We were definitely not getting another dog; five was enough as it was. Looking online one day, an article caught my eye concerning a small animal charity called Serbia’s Forgotten Paws. Curious, I followed up some YouTube videos of the shelter and the dogs and my heart melted. Fur thick with snow, the air thick with howls, and volunteers desperately trying to ensure each dog had enough food from the little they had. Whilst dogs in this country can suffer greatly, Serbia does not share the same national love of dogs as we do, and without dogs being spayed, the parks, roads and streets are rife with unwanted, unloved strays. The Serbian government, like many, does not concern itself with the wellbeing of animals and only shows consideration when it comes down to how cheaply the dogs can be killed. With state-sponsored dog catchers and terrible weather to contend with, the dogs often have little chance of survival. Many find themselves caught and left in pounds. Horrendous conditions await; the dogs are unfed, so starved that many dogs often resort to eating each other, and icy cages ensure they die a cold, agonising death.
Yet Serbia’s Forgotten Paws and other small charities try to rescue as many as they can. Even with extremely limited finances, and the ability to only take in so many, the charity’s determination and perseverance is incredibly inspiring for such a small handful of volunteers.
After showing my daughter Hattie the website, she decided that instead of a phone or jewellery for passing her GCSEs, she wanted to rescue one of the Serbian dogs. I rang up a lady called Jovana who, among other things, is in charge of rehoming the dogs in the UK. She offered us the perfect match.
“A little spaniel cross” she told us. And so what looked like a black little fox stumbled into our lives, and we called her Nina. Utterly adorable not only did she immediately fit in with our other dogs (even our most boisterous fat little Springador) but she was a massive help to my daughter, who after months of feeling useless and unworthy because of her depression, finally felt she’d done something worthwhile to have been able to give Nina a home. Their bond was instant.
On year on, I wondered if rescuing a dog would help my daughter again, who has been suffering from severe anxiety for years and had had to leave school because of the intense panic attacks. Shutting herself inside the house day after day, with friends no longer bothering to invite her out, Hattie was becoming increasingly lonely. I looked at her New Year’s Resolution list and saw she had written ‘save a life’. Together we’d been looking at a sweet young dog online and were ready to get her, when an emergency post was put up on the site. It asked if anyone would take in an overlooked, short-legged, bushy-tailed old terrier called Vincent because, like Vincent Van Gogh, the dog had only one full ear. Yet this dog was actually a little lady, and the charity worried that because of her age she might not survive the winter in the shelter.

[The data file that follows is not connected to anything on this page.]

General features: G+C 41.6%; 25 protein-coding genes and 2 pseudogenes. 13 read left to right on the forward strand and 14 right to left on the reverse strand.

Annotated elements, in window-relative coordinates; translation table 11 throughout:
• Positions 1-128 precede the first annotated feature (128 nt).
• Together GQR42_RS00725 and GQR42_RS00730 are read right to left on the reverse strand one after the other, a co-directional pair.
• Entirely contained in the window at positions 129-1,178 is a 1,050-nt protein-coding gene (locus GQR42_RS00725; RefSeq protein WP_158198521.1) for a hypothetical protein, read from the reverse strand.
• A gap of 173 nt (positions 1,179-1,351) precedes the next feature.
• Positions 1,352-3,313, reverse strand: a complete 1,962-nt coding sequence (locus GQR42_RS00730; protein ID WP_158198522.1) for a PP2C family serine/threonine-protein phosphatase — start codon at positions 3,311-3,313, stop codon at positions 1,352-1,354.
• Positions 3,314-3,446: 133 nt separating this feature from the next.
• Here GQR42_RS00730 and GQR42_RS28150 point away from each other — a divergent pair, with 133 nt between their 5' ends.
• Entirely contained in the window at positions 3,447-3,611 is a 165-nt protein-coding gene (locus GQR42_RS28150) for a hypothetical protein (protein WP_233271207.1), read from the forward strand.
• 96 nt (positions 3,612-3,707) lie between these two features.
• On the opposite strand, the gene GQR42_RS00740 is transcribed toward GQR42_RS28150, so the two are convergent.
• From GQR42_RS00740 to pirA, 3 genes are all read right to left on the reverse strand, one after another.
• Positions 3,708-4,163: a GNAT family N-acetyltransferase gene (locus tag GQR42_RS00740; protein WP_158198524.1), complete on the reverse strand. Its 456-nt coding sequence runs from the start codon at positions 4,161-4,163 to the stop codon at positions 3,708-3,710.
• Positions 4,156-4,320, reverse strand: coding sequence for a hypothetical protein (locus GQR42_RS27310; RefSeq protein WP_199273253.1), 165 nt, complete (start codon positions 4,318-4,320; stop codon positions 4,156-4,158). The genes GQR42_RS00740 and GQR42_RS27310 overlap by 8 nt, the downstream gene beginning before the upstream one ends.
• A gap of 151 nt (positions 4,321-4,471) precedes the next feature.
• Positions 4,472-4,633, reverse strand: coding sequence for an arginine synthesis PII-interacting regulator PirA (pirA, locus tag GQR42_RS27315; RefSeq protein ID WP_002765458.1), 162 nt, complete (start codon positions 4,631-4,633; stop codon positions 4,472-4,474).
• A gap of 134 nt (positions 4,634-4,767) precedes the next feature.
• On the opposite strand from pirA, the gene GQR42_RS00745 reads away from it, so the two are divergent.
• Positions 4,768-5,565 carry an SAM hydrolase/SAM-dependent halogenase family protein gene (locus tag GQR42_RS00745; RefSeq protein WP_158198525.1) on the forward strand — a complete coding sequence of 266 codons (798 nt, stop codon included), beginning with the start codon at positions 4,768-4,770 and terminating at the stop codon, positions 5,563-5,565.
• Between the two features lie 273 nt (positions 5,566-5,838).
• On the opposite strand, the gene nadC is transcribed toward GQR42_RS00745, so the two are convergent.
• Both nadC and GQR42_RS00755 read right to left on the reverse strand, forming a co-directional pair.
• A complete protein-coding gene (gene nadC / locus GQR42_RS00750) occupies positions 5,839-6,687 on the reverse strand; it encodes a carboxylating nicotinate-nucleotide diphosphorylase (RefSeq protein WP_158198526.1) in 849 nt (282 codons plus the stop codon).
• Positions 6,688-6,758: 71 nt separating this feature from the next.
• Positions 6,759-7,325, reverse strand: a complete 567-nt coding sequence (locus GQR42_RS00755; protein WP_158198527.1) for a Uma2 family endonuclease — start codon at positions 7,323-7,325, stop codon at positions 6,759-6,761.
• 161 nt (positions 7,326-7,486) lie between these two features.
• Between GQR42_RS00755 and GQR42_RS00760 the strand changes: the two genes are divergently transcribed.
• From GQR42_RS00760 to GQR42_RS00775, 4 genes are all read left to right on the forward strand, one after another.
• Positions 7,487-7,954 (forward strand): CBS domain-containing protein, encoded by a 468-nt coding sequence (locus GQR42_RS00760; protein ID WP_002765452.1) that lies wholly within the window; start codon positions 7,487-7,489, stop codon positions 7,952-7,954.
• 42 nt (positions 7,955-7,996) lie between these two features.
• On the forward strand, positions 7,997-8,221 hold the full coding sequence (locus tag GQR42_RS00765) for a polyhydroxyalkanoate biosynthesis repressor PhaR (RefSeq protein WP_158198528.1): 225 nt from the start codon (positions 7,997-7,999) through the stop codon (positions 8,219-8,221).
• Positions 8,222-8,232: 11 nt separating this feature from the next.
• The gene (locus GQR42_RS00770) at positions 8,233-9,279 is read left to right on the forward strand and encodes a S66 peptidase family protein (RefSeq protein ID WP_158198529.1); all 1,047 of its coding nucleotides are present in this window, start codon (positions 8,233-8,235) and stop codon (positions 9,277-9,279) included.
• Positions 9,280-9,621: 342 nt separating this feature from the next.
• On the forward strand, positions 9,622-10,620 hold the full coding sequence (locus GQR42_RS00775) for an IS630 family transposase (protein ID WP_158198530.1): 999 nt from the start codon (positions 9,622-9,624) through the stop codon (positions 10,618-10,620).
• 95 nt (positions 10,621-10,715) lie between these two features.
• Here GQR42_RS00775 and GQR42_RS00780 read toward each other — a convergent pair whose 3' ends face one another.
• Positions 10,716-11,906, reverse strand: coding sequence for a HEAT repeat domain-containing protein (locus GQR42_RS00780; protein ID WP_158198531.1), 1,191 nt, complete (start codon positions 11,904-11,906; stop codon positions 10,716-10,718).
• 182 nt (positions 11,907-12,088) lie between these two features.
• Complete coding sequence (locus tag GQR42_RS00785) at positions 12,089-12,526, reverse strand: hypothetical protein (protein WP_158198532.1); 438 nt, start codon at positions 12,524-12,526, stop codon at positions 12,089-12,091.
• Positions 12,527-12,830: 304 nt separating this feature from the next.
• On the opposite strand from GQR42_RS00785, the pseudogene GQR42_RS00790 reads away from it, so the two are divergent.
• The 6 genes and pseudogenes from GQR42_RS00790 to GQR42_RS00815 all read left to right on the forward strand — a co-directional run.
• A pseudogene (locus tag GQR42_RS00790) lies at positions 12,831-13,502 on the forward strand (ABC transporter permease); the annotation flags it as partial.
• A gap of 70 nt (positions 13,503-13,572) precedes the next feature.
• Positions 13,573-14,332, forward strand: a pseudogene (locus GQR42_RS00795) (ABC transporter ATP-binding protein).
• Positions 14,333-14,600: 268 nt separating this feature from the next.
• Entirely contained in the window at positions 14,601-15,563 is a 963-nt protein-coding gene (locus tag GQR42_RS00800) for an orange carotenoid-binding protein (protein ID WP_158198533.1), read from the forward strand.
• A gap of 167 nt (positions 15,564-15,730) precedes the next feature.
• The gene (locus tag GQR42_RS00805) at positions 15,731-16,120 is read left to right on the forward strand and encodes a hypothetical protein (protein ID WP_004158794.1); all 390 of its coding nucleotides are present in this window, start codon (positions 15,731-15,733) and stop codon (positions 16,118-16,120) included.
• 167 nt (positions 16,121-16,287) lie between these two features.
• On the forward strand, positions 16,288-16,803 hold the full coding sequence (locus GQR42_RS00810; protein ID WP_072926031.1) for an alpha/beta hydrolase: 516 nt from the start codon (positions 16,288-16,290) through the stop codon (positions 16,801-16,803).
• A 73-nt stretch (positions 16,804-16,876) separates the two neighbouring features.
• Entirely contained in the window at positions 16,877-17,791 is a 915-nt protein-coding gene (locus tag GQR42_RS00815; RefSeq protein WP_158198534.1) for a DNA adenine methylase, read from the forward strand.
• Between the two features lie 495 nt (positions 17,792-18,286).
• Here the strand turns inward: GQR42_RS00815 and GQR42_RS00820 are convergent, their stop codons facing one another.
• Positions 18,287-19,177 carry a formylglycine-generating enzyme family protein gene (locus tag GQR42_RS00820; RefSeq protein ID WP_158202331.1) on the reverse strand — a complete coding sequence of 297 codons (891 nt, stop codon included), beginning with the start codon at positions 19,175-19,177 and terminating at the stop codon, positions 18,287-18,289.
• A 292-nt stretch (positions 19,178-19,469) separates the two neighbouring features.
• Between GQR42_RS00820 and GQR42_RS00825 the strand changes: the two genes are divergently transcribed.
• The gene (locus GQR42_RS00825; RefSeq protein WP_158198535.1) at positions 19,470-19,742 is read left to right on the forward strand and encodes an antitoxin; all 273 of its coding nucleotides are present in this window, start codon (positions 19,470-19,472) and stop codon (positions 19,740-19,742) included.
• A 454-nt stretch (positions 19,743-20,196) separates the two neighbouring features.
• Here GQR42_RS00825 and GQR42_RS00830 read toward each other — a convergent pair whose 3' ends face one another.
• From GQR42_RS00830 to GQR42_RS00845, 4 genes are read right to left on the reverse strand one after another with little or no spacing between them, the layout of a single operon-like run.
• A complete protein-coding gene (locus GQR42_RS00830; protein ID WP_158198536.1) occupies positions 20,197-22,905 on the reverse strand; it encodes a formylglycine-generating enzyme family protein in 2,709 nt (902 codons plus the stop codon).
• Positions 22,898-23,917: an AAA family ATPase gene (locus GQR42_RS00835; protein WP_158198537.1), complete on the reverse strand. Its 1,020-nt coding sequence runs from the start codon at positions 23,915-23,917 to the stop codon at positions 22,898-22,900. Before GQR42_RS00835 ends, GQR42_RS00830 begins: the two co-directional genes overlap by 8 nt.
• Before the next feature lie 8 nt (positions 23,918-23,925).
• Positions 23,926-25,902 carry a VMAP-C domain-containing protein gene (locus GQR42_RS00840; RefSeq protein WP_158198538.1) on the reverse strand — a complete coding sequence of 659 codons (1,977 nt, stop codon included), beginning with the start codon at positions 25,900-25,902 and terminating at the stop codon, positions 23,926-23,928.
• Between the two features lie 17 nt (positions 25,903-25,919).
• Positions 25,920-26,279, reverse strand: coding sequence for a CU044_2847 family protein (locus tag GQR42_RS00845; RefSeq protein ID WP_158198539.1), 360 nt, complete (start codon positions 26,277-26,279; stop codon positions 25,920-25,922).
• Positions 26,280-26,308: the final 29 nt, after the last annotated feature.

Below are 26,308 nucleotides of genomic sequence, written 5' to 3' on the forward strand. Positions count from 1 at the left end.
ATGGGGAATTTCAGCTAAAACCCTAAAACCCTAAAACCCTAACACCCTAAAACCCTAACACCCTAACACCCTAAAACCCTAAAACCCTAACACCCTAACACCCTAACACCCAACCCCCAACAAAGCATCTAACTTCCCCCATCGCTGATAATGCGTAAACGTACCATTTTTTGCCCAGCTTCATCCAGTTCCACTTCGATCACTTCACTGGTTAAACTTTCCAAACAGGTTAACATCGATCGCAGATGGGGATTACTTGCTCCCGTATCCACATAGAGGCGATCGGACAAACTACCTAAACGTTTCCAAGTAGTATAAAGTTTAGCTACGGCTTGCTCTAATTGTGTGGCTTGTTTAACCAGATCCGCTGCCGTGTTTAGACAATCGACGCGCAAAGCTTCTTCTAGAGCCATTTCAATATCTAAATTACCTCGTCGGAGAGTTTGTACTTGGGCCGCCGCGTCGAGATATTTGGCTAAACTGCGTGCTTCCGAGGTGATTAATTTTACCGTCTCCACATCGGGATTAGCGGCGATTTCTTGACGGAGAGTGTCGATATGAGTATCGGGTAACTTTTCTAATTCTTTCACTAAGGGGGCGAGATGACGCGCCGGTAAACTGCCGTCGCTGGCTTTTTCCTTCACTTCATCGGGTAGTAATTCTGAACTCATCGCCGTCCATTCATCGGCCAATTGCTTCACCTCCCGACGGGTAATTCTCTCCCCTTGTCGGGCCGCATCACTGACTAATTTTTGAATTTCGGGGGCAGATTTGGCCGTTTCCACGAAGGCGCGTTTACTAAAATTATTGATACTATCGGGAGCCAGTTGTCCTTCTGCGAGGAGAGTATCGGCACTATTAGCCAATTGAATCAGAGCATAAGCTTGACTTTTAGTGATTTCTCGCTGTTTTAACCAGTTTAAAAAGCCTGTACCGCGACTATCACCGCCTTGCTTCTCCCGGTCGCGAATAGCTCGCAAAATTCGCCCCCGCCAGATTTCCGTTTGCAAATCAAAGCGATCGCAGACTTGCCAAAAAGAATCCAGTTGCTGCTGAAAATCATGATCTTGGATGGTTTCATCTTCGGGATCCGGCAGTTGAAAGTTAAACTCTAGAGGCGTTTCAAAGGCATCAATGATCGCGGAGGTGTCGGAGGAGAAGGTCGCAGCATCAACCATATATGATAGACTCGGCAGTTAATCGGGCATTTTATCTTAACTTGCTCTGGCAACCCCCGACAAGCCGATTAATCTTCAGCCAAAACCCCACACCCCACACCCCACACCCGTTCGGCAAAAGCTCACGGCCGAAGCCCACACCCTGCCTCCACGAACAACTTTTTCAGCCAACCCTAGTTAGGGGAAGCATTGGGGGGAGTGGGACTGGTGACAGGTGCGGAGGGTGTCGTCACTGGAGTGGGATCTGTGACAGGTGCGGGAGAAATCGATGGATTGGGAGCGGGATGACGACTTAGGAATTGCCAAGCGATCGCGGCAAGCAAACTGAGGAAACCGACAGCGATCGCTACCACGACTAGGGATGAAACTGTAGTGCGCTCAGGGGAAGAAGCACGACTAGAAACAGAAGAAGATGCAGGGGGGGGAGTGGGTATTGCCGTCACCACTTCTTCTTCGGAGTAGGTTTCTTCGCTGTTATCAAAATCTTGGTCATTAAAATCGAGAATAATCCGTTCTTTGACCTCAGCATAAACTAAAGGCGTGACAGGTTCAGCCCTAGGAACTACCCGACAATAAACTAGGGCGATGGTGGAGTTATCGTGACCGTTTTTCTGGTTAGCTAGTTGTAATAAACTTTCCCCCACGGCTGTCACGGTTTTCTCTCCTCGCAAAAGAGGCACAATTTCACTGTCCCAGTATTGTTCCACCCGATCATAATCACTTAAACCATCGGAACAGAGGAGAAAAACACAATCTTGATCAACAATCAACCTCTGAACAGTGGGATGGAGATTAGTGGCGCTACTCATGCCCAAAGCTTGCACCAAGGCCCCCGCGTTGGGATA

I am proud to say my daughter decided that that was the dog she wanted, even though Vincent was not the prettiest of dogs, or the youngest. So Vincent joined the family and she was quickly renamed Pixie Lou. It was obvious she was going to be Hattie’s dog. Although at first a little shy, Pixie Lou, we soon realised, was a very big character on very little legs. Tottering around amongst the much bigger dogs, she would proudly tell everyone who was boss, and ensured she was treated as the Duchess she knew she was. She also seemed to understand that all was not well with Hattie, and that what she needed was herself; the Pixie Lou. Still, years on, Pixie Lou is Hattie’s shadow; wherever she goes, the Pixie Lou must follow. As my daughter has PTSD, she suffers terribly with nightmares, but now a (rather chubby) Pixie Lou will not leave her side on the bed – not even when the other dogs go out for a walk, not even for treats. She even refuses to come down to be fed, unless she feels she can leave her duties for five minutes. Then she is quickly scampering back upstairs to position herself on top of Hattie on the bed. She has appointed herself as her personal nanny dog, and I always know when Hattie is around and Pixie will always be spotted first, proudly leading Hattie safely round the house.
If only anxiety was more widely recognised as the real problem it is, and dogs were more easily allowed to be assistant dogs, Hattie could take Pixie Lou around with her. As it is she can rarely go anywhere, as she can’t take Pixie Lou into the shops, cafes and restaurants she likes and is stopped by her fear of overwhelming panic attacks. I’m sure having Pixie Lou with her would mean she could partake in more and more activities.
Getting Pixie Lou from Serbia’s Forgotten Paws was the very best thing we ever did for Hattie. Since then we have also adopted Maya, a 10-year-old German Shepherd cross who also would not have survived much longer.
This year we offered to take a foster dog on, as the snow has been so bad. With temperatures of -15 degrees Celsius, dogs have almost frozen to death. But I have told my daughter that this the last dog. For now.